I did NOT steal your car!
I didn’t STEAL your car!
I didn’t steal your CAR!
The emphasis you put on different words, can directly influence the meaning. Try it. Read the statements out loud putting in the emphasis. Now imagine you are reading it in an email…
The Importance of Email Etiquette
Every now and then an email exchange goes viral reminding us all that a hastily written email can sometimes come back to bite us. Now that 50% of emails are scanned on our mobile phones, we digest information in a hurry – and a quickly fired off email can have disastrous repercussions. Not only can you damage your personal reputation, but also that of your company with one click.
The danger of the ‘reply all’
If you are replying to just say ‘thanks’ then don’t send it to everyone, you will send out unnecessary emails and people won’t thank you for it. Most people find the number of emails they receive overwhelming – don’t add to the noise. This includes any ‘all staff’ emails asking who has taken your sandwich from the fridge!
When you send an email to the wrong person
The majority of email gaffes are often when a snide comment meant for one person gets sent to the very person it was aimed at. My manager thought she had sent me an email about a dress code crime a team member had committed writing that her shirt ‘should be retired from public life’. Unfortunately, she sent it to the lady herself. It didn’t go well. We would recommend not writing anything you wouldn’t be comfortable with everyone reading. Anything else should be kept for your lunch break.
If you are writing an email in frustration or anger, adding a smiley face to the end of it will not change the tone. Equally, a slip of the keys and you may end up blowing a kiss to your new boss! Keep emojis out of the workplace.
It’s all in the tone
Research shows that people are usually spot on at picking up the tone of an email – but it’s often dialled up. Remember, what you think of as straightforward and to-the-point, someone else may see as brusque and rude. We recommend that you read your message out loud. Be honest, how does it sound?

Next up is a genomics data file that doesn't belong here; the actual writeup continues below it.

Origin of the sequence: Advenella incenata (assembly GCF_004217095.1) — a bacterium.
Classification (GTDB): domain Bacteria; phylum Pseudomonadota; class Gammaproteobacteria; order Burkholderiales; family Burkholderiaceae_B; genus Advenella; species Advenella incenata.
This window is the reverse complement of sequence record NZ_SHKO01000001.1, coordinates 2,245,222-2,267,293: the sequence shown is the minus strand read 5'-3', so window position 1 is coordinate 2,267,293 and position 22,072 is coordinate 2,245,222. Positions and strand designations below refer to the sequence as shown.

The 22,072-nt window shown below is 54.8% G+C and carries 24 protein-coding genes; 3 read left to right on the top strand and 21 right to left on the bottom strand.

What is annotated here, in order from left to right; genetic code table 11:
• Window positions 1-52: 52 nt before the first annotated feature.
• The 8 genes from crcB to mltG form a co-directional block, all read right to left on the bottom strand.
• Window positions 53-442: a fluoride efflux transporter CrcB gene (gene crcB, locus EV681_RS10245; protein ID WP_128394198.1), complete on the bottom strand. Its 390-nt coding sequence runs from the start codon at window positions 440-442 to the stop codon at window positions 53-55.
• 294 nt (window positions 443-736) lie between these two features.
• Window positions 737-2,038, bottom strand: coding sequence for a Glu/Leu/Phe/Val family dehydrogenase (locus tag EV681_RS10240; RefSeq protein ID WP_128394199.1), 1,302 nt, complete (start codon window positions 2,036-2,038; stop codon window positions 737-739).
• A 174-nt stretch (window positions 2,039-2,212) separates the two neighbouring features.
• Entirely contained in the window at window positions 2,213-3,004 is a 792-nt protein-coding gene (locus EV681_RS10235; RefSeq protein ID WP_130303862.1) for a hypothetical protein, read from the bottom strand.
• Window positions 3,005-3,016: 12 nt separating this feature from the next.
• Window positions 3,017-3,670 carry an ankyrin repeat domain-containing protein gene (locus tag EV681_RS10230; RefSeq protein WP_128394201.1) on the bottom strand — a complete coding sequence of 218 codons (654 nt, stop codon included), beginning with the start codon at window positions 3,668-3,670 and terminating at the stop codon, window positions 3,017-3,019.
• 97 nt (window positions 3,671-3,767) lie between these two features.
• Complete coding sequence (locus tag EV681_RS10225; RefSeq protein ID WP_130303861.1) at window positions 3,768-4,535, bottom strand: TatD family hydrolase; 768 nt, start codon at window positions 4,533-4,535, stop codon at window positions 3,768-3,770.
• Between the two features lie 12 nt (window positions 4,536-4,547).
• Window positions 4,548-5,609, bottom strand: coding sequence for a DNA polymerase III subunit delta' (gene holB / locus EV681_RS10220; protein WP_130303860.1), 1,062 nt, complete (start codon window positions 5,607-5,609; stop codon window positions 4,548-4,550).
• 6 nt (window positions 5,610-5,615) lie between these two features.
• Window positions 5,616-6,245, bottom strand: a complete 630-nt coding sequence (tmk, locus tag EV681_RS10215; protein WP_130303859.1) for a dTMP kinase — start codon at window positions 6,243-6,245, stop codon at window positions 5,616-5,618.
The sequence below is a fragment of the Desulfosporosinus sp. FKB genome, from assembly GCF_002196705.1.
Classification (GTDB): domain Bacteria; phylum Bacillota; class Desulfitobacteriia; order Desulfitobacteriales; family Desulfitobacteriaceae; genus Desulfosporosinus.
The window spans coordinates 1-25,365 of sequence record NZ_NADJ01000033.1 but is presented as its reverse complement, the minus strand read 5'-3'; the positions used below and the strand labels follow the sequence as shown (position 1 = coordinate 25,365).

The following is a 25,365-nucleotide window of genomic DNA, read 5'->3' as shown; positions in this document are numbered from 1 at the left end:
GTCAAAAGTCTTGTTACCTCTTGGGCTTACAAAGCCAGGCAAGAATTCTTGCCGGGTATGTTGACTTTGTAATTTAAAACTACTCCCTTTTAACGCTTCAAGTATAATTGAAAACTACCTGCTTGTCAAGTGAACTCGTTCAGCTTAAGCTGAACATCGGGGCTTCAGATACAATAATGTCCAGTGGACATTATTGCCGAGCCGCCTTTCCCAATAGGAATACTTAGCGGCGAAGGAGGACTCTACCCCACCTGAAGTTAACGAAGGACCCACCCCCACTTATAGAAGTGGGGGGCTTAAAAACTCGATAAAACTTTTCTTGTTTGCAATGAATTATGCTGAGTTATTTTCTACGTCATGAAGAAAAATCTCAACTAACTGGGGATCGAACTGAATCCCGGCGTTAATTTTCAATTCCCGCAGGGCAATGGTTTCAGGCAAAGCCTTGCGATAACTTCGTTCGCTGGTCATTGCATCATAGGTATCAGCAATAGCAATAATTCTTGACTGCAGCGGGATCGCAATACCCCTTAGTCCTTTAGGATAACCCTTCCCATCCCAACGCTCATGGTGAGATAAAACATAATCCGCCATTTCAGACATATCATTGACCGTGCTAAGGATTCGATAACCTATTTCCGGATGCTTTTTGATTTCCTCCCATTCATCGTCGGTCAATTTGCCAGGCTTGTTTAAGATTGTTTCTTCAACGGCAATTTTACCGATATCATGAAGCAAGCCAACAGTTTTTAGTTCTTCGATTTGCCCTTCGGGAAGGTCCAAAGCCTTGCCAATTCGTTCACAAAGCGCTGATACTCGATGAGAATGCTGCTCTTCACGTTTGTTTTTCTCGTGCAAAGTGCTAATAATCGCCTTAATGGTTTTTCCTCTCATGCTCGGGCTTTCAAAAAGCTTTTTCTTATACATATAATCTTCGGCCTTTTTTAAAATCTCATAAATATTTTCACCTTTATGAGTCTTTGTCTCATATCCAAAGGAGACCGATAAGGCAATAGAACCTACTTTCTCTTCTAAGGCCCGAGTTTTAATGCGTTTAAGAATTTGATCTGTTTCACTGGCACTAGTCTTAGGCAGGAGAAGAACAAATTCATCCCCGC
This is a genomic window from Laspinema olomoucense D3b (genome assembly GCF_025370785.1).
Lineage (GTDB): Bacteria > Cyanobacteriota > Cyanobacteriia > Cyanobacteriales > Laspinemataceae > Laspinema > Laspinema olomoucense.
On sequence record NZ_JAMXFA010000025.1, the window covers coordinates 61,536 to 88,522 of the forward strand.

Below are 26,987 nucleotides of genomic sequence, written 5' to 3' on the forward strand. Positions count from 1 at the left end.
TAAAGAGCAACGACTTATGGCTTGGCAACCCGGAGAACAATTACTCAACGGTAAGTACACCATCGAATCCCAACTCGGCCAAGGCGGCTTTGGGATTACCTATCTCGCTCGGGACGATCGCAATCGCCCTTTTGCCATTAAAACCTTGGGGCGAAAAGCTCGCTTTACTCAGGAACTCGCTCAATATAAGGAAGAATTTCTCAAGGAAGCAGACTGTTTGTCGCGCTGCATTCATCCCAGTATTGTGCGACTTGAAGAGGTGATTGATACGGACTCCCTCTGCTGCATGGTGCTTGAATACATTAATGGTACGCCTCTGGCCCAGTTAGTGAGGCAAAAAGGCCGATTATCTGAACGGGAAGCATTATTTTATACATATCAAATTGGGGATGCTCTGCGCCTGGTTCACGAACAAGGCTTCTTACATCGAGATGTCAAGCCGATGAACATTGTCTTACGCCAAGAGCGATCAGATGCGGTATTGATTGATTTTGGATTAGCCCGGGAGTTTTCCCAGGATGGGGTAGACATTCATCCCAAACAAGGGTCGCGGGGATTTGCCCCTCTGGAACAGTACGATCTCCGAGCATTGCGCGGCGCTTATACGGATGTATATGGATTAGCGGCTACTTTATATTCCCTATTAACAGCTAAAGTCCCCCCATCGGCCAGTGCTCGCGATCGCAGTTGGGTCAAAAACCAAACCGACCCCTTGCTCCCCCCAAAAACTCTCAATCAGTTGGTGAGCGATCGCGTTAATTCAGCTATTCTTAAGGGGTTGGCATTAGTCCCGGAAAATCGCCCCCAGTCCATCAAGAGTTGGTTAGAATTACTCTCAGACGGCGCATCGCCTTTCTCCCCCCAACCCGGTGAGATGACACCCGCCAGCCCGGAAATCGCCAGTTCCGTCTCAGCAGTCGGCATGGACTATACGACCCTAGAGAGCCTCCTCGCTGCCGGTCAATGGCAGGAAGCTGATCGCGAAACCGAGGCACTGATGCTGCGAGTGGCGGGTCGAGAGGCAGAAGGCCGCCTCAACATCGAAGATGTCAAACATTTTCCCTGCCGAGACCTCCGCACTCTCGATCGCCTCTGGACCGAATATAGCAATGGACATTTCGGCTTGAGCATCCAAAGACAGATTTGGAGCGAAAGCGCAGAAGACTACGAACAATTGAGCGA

Asking someone what their plans are for the weekend when you have never met them is probably not a good idea. Particularly if you are dealing with international clients where your message may get lost in a different cultural context, keep your emails formal rather than casual. As a rule of thumb – no abbreviations OMG and avoid cheesy comments – ‘Happy Friday everyone!’
And finally, what’s the worst that could happen?
A London lawyer stood down from his position over an email to his secretary about a £4 dry cleaning bill. In it he demanded payment for his dry-cleaning bill after she accidentally spilled tomato sauce over his suit. Having just returned from her mother’s funeral she copied in 250 colleagues and sent this response:
“I must apologise for not getting back to you straight away but due to my mother’s sudden illness, death and funeral I have more pressing issues than your £4. Having already spoken to and shown your email to various partners, lawyers and trainees, they have kindly offered to do a collection.”
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